Greece in the Classical Age: 490 to 323 B.C.
One of the great periods in all of human history was the Classical Age in Greece, when the Greeks developed so much of what is significant in the modern world: democracy, trial by jury, the rule of law, philosophy, the concept and writing of history, and mathematics, as well as the theater, with comedy and tragedy. These were the years of the preeminence of Athens with the building program of Pericles on the Acropolis and the victory of Sparta in the Peloponnesian War, followed by the rise of the Macedonian monarchy led by Philip and Alexander. In this course, students will explore many of the achievements, major events, and outstanding figures of this period.
The design of this course is to develop in students a fundamental understanding of the ancient Greeks so that they can readily absorb and make sense of the details of Greek history. They will not spend a lot of time learning about specific battles but instead about how battles were fought—which is not how Hollywood depicts them. The course will explore the strategies and thinking that motivated different polities and factions in the Greek world. Students will learn the things that made Sparta unique among the Greeks, as well as the strategy that Athens developed to make it preeminent in the fifth century. There will be a focus on understanding the Peloponnesian Wars rather than on refighting them. In addition, the course will address the issue of how we know what we know about the Greeks and such questions as how we can weigh the veracity of the written sources. At bottom we believe that history should be fun and fascinating, not dry and boring, and this course will try to impart the intellectual excitement that can be found in exploring a period as important as Greece in the Classical Age.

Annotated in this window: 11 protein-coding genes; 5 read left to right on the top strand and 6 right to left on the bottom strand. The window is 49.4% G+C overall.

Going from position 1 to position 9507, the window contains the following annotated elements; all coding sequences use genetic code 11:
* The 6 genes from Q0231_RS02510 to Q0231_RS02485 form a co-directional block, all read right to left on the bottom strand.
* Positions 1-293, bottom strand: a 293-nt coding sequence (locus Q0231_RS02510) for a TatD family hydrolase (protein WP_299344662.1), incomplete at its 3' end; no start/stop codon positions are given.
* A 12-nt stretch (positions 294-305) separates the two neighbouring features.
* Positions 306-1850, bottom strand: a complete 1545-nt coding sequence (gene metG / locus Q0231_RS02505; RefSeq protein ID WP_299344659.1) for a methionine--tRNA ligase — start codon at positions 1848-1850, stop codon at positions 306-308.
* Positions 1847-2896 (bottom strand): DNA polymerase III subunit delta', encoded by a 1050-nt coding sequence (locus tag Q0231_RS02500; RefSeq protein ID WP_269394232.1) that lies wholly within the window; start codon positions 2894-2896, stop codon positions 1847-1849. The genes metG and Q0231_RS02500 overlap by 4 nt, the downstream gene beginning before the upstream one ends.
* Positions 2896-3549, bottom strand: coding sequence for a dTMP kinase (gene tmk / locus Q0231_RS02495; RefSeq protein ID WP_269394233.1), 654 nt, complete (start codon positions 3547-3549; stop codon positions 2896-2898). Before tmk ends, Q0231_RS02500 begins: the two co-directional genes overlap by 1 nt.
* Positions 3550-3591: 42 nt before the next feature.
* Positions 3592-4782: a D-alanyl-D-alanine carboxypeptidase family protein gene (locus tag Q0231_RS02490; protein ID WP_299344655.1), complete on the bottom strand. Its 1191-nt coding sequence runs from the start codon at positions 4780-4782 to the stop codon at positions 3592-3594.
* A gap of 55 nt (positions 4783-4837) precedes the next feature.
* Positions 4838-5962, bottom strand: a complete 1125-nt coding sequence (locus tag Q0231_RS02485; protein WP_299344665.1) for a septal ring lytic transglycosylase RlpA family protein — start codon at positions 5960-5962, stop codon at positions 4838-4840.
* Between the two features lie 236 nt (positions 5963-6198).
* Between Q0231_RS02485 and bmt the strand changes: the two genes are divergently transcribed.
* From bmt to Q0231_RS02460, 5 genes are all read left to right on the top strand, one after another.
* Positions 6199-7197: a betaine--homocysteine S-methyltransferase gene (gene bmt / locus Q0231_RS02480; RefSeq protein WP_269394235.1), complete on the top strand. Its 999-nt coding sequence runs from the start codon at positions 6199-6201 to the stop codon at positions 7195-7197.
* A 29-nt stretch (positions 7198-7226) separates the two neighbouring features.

Live classes will be held on Tuesdays at 3:30 p.m. Eastern Time. The first semester begins the week of August 19th and ends the week of December 16th. The second semester begins the week of January 13th, 2020, and ends the week of May 11th. Students unable to attend a live class will be able to access a recording of the class.
Materials: A book that contains the readings required for this course is included with course registration. Students will also read translations of ancient texts that are readily available on the internet.